Inclusions with extras cover 

If you choose a higher level OVHC and elect to add extras cover you may be able to claim back a portion of the costs for these extra services:

  1. GP consultations 
  2. Specialist consultations 
  3. Pathology (such as blood tests) 
  4. Radiology (such as X-rays) 
  5. General dental 
  6. Optical 
  7. Physiotherapy 
  8. Acupuncture

Exclusions to private health insurance for bridging visas

The following exclusions may apply to the health cover you buy for your bridging visa:

  1. procedures not considered medically necessary
  2. elective cosmetic surgery or procedures including laser eye surgery, tattoo removal and breast enlargements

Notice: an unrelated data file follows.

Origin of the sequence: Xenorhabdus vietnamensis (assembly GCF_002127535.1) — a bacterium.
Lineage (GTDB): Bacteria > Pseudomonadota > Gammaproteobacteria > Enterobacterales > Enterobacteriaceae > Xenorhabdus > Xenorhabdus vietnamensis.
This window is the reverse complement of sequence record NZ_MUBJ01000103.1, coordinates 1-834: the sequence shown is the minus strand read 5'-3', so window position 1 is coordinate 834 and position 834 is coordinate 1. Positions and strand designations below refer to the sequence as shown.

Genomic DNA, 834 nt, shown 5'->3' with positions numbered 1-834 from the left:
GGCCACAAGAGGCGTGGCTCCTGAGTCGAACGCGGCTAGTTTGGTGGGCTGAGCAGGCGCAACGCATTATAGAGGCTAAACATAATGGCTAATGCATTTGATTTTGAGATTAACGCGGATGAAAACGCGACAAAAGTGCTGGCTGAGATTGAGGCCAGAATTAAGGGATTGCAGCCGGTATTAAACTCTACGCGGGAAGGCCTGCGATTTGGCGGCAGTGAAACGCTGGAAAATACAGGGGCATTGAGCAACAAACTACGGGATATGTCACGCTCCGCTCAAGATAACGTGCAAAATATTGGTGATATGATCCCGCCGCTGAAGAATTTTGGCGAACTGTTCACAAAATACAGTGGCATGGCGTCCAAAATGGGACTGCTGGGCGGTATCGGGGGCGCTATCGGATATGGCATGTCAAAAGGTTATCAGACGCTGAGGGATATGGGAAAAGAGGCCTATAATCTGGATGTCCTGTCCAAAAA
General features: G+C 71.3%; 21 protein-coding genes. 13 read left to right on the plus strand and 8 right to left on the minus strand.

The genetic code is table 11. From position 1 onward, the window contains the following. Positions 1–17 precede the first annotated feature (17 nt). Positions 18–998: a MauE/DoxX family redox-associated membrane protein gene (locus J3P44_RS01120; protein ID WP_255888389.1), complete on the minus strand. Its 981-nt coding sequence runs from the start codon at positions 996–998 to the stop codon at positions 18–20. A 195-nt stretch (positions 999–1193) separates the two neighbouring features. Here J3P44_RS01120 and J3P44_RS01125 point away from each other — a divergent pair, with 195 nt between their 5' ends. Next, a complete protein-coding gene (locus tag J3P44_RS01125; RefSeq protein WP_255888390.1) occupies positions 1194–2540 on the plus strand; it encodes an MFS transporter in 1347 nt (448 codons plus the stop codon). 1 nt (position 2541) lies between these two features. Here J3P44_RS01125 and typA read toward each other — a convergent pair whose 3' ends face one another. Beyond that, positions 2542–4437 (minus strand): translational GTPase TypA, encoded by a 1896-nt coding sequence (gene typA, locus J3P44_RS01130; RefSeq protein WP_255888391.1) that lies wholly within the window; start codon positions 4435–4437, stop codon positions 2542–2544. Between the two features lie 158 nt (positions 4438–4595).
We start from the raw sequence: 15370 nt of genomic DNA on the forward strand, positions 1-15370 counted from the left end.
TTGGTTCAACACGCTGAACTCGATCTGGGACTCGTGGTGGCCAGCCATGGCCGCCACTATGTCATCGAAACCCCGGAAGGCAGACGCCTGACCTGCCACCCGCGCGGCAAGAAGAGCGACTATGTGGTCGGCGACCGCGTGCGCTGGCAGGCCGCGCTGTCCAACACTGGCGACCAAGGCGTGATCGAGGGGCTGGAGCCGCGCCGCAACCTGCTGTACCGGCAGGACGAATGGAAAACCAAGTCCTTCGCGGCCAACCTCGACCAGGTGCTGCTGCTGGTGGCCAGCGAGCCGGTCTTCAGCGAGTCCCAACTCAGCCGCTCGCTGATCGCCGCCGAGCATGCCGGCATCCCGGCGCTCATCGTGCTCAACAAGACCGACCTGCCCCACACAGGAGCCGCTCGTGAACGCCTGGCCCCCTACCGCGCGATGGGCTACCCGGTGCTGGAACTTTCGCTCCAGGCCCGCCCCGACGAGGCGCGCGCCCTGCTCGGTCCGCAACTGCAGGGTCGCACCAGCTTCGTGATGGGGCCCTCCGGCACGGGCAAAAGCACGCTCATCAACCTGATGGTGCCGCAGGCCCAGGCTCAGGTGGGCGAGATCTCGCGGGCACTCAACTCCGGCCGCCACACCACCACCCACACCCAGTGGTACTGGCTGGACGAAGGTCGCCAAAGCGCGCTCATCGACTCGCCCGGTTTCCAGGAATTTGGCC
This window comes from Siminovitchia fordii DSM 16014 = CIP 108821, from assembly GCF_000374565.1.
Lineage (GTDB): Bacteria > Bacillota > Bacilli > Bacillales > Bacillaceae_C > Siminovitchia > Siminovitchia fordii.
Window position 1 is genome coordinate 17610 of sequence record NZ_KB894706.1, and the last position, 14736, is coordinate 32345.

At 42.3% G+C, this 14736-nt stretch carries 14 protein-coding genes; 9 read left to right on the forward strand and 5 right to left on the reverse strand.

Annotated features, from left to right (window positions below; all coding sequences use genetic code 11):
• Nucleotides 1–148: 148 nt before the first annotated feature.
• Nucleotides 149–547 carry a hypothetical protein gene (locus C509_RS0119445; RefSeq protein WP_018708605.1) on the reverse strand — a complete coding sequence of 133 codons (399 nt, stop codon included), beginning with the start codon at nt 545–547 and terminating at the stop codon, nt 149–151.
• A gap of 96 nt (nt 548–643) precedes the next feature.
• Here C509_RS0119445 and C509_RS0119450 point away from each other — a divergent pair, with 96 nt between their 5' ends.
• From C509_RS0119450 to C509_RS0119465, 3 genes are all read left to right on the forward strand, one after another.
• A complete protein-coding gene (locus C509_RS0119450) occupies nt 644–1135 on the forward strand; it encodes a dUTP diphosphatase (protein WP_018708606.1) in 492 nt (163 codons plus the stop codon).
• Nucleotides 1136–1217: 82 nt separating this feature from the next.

3. some alternative medicines and treatment
  4. assisted reproductive treatments (such as IVF treatments)
  5. stem cell treatments, organ transplants and bone marrow treatments
  6. treatments provided outside of Australia
  7. treatments covered by compensation or damages claims

How should I compare different health insurance policies?

To get the best health insurance for your current needs on a bridging visa, go through these steps and ask yourself these questions when comparing your options: 

Who is the health cover for? 

If you just need health insurance cover for yourself, look at a singles policy. If you have your partner or family with you, you may look towards a policy for couples or families. 

Do I want cover just for hospital treatment or extras too?